Reykjavík
5°C
SW

Freight Company Accused of Discrimination

News

Freight Company Accused of Discrimination

Samskip containers.

Photo: Samskip/Facebook.

The Dutch union FNV has pressed charges with the Dutch police against the Icelandic logistics firm Samskip, mbl.is reports. The Dutch news analysis program EenVandaag covered the issue this week.

The union accuses Samskip of discriminating against truck drivers, based on nationality, but drivers from Eastern Europe who work in the Netherlands are paid at rates from their home countries.

At issue are subcontractors of Samskip, and Samskip’s CEO Pálmar Óli Matthíasson told mbl.is, “It’s our responsibility that those who work for us abide by the law. We take pride in the rules being followed.”

The news analysis episode includes an interview with a Romanian truck driver who earns a basic salary of ISK 35,000 (USD 327, EUR 309) a month. Truck drivers are said to sleep in their trucks overnight and heat their food on a portable stove inside Samskip’s containers while waiting for assignments. Edwin Aktema, who appeared on the program, representing FNV, called the treatment of the drivers a social and economical organized crime.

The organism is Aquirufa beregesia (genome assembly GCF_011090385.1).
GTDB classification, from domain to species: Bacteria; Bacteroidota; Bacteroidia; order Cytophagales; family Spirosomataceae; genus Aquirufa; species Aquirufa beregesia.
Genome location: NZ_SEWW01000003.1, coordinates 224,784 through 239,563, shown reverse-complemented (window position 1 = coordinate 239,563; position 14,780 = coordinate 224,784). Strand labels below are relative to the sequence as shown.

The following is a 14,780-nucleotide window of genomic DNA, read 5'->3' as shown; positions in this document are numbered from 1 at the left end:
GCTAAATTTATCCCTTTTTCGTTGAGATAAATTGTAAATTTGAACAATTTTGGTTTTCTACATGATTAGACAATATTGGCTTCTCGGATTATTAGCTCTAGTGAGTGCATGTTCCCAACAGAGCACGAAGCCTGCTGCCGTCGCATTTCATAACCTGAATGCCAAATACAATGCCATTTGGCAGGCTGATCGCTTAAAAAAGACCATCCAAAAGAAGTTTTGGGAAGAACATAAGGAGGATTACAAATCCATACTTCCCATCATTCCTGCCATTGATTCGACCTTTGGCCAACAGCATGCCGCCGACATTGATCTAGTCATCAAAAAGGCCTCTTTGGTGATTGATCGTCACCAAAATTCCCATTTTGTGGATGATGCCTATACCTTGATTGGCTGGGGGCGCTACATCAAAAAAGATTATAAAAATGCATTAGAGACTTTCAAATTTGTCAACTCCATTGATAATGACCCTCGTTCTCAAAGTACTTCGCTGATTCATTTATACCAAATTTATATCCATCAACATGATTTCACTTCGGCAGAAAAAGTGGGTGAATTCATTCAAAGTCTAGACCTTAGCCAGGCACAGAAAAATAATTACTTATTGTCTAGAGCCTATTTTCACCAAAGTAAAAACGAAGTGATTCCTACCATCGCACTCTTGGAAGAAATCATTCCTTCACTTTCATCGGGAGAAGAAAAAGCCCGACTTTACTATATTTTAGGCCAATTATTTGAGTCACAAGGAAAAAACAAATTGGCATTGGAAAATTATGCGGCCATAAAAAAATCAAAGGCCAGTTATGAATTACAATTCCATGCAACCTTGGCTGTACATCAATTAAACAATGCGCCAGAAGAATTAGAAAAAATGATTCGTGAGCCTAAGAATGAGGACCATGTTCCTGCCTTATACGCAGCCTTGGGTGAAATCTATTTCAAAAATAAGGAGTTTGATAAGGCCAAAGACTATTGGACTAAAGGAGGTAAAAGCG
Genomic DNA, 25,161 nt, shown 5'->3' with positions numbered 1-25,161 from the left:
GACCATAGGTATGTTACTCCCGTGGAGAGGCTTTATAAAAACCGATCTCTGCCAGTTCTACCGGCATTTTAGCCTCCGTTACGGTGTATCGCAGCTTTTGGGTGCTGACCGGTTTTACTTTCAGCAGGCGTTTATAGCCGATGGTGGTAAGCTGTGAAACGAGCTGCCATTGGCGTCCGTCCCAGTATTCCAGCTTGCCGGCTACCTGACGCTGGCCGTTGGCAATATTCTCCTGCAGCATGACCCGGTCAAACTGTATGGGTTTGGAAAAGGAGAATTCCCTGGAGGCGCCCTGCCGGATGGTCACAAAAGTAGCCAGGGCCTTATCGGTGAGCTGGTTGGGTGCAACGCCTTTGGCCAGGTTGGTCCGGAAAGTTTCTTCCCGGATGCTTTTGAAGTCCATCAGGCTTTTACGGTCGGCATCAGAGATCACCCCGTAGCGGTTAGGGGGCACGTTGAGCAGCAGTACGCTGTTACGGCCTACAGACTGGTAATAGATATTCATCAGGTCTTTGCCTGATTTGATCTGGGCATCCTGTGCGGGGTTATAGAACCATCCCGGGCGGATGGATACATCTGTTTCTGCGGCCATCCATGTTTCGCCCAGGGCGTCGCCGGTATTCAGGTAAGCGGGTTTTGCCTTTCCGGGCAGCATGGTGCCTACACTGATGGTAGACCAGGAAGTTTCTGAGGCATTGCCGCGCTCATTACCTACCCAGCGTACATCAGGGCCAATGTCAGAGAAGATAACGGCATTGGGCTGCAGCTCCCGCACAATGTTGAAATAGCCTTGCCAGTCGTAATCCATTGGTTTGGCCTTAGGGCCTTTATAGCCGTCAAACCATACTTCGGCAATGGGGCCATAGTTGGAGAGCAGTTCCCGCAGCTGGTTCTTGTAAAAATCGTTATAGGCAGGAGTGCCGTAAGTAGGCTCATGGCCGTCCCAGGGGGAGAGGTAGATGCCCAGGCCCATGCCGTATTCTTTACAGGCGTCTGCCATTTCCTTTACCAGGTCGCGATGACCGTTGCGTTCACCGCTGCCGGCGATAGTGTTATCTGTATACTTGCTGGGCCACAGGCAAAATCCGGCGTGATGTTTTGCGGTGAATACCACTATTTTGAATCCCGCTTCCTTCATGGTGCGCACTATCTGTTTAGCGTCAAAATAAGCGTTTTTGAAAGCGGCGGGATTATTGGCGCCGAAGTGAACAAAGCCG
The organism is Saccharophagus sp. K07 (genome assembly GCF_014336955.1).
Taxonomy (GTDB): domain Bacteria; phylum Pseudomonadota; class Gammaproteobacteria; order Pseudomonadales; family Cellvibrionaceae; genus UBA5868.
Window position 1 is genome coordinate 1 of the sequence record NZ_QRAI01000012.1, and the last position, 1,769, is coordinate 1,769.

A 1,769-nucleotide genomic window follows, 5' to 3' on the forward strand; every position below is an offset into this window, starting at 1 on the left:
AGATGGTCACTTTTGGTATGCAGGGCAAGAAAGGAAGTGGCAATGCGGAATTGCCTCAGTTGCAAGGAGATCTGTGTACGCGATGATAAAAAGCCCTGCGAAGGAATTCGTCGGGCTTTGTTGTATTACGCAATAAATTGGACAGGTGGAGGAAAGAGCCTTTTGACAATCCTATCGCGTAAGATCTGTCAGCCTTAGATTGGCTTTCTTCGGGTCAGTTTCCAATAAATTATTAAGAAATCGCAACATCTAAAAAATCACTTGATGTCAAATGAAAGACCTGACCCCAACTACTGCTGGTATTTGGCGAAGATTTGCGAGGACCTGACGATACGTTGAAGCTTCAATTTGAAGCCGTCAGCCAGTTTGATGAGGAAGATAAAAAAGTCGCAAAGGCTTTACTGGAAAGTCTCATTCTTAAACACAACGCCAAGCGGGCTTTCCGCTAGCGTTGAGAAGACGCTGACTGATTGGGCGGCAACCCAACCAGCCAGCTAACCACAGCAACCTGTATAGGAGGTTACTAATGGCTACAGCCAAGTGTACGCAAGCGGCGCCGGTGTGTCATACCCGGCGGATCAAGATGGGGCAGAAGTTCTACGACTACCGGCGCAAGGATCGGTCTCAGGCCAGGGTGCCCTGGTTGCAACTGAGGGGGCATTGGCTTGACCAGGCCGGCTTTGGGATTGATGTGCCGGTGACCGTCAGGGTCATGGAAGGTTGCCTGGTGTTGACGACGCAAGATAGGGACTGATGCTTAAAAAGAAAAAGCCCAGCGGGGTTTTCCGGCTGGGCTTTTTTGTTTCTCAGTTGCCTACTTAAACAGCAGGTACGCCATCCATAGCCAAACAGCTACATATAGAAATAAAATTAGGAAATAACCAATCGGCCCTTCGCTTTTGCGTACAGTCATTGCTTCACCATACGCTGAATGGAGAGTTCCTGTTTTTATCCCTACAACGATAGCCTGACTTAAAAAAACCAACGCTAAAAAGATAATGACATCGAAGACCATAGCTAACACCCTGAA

A spokesman for FNV told RÚV last night that the violations regarded hundreds of drivers.

Samskip sent out a statement today, saying it takes the press coverage of its alleged violations seriously and plans to investigate the matter, RÚV reports. The company’s CEO maintains that Samskip stresses good working conditions for its employees, and is surprised by the media coverage.

The Dutch Environment and Transport Inspectorate (ILENT) fined Samskip last year for violating rules regarding the transportation of goods. There were violations of rules regarding the maximum number of hours drivers are allowed to drive; rules regarding rest times were disregarded; and some of the drivers were working without a contract, RÚV reports.

You can read Samskip’s official response to the allegations here.

Tags

Booking.com

Please consider supporting Iceland Review

IR Online

€3

Support

per month
IR Online

€5

Support

per month
IR Online

€10

Support

per month
IR Magazine

€55

For 6 Issues

per year

More news

Recent Views